India falls 102 on the Global Hunger Index in the indexing of 117 countries. It was the lowest-ranked among South Asian countries and way far the other Brics nations, where South Africa was at the lowest at 59.
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After continuous and steady improvement, India’s rank fallen down from 2015, at that time it was 93. Pakistan was the only country in South Asia to rank below India, has raised his ranking ahead in 2019 to 94th place.
The data of the Global Health Index score is based on the proportion of a country’s child population that is undernourished, these children are the age of under 5 who have underweight for their height or whose height is not commensurate to their age and the mortality rate of under-5 children.
Due to India’s large population, its GHI indicator values have an outsized impact. The rate of wasting child in India is extremely high i.e. 20.8%, which is the highest wasting rate of any country in this report, stated the report on the index. According to this data, India’s poor scores were pulling down South Asia to a point where it does worse than even sub-Saharan Africa.
According to the report, only 9.6% of children age 6-23 months in India were able to get a minimum acceptable diet. The Global Health Index appreciates the progress made by Bangladesh, attributing it to “robust economic growth and attention to ‘nutrition-sensitive’ sectors such as education, sanitation, and health”.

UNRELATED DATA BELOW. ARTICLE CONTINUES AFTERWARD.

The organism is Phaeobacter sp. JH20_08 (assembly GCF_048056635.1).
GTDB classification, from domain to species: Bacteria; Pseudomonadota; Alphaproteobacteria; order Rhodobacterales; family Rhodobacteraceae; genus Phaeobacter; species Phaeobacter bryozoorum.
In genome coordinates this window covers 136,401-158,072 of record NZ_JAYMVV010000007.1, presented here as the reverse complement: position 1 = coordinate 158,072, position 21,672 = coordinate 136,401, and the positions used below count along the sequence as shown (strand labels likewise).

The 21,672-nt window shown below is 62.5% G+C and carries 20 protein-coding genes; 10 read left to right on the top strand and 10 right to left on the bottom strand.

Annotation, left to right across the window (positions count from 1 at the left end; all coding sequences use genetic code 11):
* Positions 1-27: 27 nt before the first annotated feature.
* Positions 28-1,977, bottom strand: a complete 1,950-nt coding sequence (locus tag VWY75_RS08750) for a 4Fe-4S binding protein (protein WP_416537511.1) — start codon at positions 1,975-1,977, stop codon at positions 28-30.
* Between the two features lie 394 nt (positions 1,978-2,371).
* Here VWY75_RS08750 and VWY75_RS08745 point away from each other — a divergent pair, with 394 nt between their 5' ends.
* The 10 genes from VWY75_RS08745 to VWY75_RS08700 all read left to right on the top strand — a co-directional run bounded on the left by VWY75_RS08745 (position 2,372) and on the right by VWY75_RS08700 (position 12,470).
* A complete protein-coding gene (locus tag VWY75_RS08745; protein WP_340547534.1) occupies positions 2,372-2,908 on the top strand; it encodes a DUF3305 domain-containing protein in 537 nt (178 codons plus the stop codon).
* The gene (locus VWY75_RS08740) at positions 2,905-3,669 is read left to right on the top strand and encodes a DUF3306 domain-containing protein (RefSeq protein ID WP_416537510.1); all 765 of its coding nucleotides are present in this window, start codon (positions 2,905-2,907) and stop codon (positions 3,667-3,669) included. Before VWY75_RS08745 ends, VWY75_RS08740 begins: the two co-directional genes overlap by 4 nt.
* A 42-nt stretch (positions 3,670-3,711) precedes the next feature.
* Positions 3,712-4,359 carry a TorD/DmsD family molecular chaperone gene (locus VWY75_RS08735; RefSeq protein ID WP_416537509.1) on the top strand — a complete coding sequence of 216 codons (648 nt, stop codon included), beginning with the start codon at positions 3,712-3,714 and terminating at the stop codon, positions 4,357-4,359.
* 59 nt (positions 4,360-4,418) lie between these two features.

According to the report, Nepal has also shown the biggest percentage change in its ranking since 2000, which attributed it to increased household assets, increased maternal education, improved sanitation, and implementation and use of health and nutrition programs, including antenatal and neonatal care.
The GHI uses a scale to rank countries, which is a 100-point scale. Where 0 is the best score (no hunger) and 100 being the worst. The parameter values on the scale are less than 10 reflect low hunger, values from 20 to 34.9 indicate serious hunger; values from 35 to 49.9 are alarming, and values of 50 or more are extremely alarming.
India’s score was 30.3, which belongs to serious hunger category. There were only four countries in the alarming hunger category and the Central African Republic in the extremely alarming hunger category. According to the report, there is a warning that climate change was causing hunger at an alarming level and making it more difficult to feed people in the world’s most unsafe regions. Climate change was affecting the quality and safety of food and worsening the nutritional value of cultivated food, it stated.
The report pointed out that while there has been progressing since 2000, the world has a long way to go to achieve the ‘zero hunger’ target.
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Source: Economic Times
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